Shams Irfan tells his journey of graduating from a page-3 reporter to a seasoned journalist who has since reported almost all shades of Kashmir’s story
It was an August afternoon in 2011 when I first knocked at a partially damaged wooden door, painted yellow, using less imagination or patience.
It was Kashmir Life’s (KL) office in Srinagar’s Press Enclave, a weekly magazine, then in its second year of publication. After a few minutes wait, a skinny man, in his fifties, greeted me with a smile. He was Majeed Khan, the official driver of the organization, who would double as a general assistant, sometimes even as a cook on Friday evenings when the magazine was readied for publication.
Trying hard to hide any hint of nervousness in voice, which all newcomers in media carry with them, I asked him about Masood Hussain, a seasoned journalist who went on to shape the narrative journalism in Kashmir’s fast fleeting newsy universe. “He is in a meeting,” Khan told me politely. “You can sit here and wait if you wish,” he said pointing towards a worn-out sofa placed oddly in the lobby.
As I looked around, I saw over thirty pairs of shoes: red, black, white, and a few colourful ones as well, scattered across the floor. I also noticed that the entire office was painted in the same washed-out yellow as the door, and windows in pale green.
It looked dull and serious; something I was not akin to while working in well-lit, air-conditioned office in Delhi, where I reported about Bollywood celebrities, Page 3 parties, fashion shows, film premiers etc. It was Basharat Peer who motivated me to come back and work in Kashmir.
Khan, who probably read my expression quickly said, “We are soon going to renovate it all.”
Instantly, I was skeptical about joining a media organization in Kashmir. So, instead of meeting Masood Hussain, who was in an editorial meeting surrounded by possibly a dozen reporters, I decided to take a stroll in Lal Chowk.
However as fate had it, almost an hour later, I was back at KL office, sitting face-to-face with some of the finest journalists in Kashmir including the then editor, Parvaiz Bukhari. It was under his guidance my journey as a journalist started in Kashmir. I couldn’t have asked for more. The following week I was allowed to take part in KL’s weekly editorial meeting headed by Bukhari and Hussain. As a matter of fact, I had never seen story ideas getting discussed, discarded or dissected like this before. It was the first experience for a person like me who had known Kashmir only through Times of India and The Indian Express reportage. I was amazed to see how young journalists knew so much about Kashmir, its politics, history, conflict, strength and weakness. I recall sitting between Majid Maqbool and Showkat Nanda. They were stars in their own ways: one in reporting and another one in photography and editing. It was probably the first newsroom in Kashmir where girls outnumbered boys, literally. Over the next few weeks, I realized KL is unlike what I had experienced in Delhi. It was a small organization, both in terms of staff and revenue, but a highly professional one which worked on a single principle: it’s a family.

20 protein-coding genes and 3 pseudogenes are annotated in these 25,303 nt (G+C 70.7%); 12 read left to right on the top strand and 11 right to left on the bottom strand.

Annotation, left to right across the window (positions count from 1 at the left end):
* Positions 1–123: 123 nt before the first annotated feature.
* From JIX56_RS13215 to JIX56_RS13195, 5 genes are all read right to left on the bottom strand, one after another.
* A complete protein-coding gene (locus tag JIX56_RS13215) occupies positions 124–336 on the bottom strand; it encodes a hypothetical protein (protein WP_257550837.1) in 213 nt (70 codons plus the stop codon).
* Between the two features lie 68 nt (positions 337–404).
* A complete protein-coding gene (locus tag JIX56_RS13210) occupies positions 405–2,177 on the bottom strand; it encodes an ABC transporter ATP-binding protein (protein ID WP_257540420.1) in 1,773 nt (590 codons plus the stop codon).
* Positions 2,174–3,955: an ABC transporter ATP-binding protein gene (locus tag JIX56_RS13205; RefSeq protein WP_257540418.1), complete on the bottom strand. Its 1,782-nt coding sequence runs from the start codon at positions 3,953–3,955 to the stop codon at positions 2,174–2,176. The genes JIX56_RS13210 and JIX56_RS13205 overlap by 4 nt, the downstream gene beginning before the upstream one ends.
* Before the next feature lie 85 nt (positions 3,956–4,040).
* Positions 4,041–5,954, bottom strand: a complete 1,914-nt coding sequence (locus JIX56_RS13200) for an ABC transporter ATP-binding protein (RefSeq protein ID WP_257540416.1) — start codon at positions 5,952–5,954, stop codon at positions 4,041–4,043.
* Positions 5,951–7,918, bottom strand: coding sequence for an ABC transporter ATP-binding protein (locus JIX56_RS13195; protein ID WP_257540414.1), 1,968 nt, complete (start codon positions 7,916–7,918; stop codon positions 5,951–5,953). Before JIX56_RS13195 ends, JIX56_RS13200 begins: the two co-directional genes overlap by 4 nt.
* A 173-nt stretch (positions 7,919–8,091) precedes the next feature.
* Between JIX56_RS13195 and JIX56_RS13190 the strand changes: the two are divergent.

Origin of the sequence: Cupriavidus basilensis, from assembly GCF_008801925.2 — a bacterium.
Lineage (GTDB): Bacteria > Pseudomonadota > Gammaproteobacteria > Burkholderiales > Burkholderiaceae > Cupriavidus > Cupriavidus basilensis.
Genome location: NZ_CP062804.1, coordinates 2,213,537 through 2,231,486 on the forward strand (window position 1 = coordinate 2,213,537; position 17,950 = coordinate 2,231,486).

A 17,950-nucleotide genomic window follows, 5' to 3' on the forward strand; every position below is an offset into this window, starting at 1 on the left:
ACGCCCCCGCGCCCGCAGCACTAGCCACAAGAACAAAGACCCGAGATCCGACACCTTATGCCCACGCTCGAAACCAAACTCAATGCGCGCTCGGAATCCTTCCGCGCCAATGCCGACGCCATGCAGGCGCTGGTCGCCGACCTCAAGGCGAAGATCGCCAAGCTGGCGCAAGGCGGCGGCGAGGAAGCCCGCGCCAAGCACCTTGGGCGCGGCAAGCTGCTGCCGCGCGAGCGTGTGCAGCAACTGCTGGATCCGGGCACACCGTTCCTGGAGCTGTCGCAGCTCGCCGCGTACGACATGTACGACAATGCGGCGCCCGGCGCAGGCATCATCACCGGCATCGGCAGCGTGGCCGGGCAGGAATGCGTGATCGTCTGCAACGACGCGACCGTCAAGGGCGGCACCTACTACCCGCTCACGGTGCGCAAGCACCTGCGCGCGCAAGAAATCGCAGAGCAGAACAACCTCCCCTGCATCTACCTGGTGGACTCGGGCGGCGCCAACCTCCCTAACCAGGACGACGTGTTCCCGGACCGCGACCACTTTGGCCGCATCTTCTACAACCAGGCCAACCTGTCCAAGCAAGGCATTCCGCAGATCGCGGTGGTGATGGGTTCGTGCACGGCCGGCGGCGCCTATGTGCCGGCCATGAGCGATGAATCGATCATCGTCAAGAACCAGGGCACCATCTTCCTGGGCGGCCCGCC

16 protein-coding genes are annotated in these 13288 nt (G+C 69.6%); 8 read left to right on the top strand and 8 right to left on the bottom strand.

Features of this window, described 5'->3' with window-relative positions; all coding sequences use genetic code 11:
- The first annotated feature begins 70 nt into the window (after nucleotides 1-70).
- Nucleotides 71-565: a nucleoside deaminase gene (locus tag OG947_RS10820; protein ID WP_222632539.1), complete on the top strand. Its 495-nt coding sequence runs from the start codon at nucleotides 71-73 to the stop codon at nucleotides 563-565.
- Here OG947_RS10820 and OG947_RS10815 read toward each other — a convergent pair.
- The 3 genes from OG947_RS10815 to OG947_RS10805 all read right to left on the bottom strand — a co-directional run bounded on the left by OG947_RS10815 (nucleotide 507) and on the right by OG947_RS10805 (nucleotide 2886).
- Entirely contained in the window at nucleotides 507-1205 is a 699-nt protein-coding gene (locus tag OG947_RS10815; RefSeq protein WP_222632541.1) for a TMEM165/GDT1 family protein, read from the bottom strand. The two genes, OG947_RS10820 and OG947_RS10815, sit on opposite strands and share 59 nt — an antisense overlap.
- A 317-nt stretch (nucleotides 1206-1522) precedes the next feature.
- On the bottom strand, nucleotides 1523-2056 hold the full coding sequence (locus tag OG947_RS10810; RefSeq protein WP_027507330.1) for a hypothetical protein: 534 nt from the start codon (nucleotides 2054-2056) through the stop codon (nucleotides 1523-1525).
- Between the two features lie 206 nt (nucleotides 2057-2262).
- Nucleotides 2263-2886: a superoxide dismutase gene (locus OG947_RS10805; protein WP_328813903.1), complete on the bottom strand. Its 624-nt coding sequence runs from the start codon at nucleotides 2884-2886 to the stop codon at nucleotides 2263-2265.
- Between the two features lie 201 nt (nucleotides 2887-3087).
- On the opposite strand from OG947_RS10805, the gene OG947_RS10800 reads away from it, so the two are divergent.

And that sense of family kept it afloat all these years despite odds. Before my entry, I was told the pulls and pressures from both sides were keeping the KL staffers on tenter-hooks. The half-broken door was a testimony (Last week it was changed, almost a decade later.) As I became part of that family, it turned out to be a journey full of fun, excitement, challenges, where I was often chasing deadlines, visiting new places, meeting new people and reporting different aspects of Kashmir’s life.
Soon it turned out, unlike other organizations, once you are part of KL, you automatically get involved in the entire publication process: from reporting to designing to printing.
Those who have been part of KL know the importance of Friday’s. It’s the time when most of the staff stay overnight to see the week’s work reach the printing press. I remember how after dinner, we used to huddle around Parvaiz Bukhari and Masood Hussain, two veteran journalists, and listen to their experiences of reporting Kashmir’s crisis and tragedy. As an unsaid rule, a newcomer would only get christened as a journalist once he sails through Friday pressure at KL. But Fridays were not only about work. It was a fun filled process of exchanging ideas with your fellow journalists, irrespective of seniority or position in the organization. All new-comers, like I was back then, know how these post-dinner informal interactions help in shaping a journalist. But as I grew in the organization, these Fridays were eagerly awaited as entire staff would assemble in the office. Once done with the work, our editor Jehangir Ali, Sameer Yasir and others would sit around a desktop to watch the latest Hollywood movies, while Khan served endless cups of tea. During winters, we would hit Srinagar streets in the dead of the night looking for harissa and salt tea.